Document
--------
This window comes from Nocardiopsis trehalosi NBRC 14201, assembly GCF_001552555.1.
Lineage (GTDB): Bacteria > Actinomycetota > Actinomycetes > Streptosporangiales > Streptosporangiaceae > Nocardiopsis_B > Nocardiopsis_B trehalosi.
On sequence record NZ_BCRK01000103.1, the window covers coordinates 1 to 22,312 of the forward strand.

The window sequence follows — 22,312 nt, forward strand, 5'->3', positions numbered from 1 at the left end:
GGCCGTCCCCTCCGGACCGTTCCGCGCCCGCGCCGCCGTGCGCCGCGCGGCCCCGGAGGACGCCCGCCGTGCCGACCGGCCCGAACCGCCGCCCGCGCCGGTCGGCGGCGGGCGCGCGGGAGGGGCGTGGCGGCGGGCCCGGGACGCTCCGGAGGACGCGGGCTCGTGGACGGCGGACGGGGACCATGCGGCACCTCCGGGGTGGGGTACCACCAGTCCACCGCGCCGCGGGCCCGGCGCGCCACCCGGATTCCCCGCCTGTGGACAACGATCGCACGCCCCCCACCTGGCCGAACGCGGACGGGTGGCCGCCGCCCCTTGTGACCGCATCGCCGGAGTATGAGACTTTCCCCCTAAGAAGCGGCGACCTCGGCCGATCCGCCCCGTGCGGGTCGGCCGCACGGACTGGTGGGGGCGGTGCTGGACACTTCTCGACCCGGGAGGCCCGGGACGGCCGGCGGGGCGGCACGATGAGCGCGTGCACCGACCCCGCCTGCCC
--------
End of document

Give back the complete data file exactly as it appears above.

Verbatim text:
This window comes from Nocardiopsis trehalosi NBRC 14201, assembly GCF_001552555.1.
Lineage (GTDB): Bacteria > Actinomycetota > Actinomycetes > Streptosporangiales > Streptosporangiaceae > Nocardiopsis_B > Nocardiopsis_B trehalosi.
On sequence record NZ_BCRK01000103.1, the window covers coordinates 1 to 22,312 of the forward strand.

The window sequence follows — 22,312 nt, forward strand, 5'->3', positions numbered from 1 at the left end:
GGCCGTCCCCTCCGGACCGTTCCGCGCCCGCGCCGCCGTGCGCCGCGCGGCCCCGGAGGACGCCCGCCGTGCCGACCGGCCCGAACCGCCGCCCGCGCCGGTCGGCGGCGGGCGCGCGGGAGGGGCGTGGCGGCGGGCCCGGGACGCTCCGGAGGACGCGGGCTCGTGGACGGCGGACGGGGACCATGCGGCACCTCCGGGGTGGGGTACCACCAGTCCACCGCGCCGCGGGCCCGGCGCGCCACCCGGATTCCCCGCCTGTGGACAACGATCGCACGCCCCCCACCTGGCCGAACGCGGACGGGTGGCCGCCGCCCCTTGTGACCGCATCGCCGGAGTATGAGACTTTCCCCCTAAGAAGCGGCGACCTCGGCCGATCCGCCCCGTGCGGGTCGGCCGCACGGACTGGTGGGGGCGGTGCTGGACACTTCTCGACCCGGGAGGCCCGGGACGGCCGGCGGGGCGGCACGATGAGCGCGTGCACCGACCCCGCCTGCCC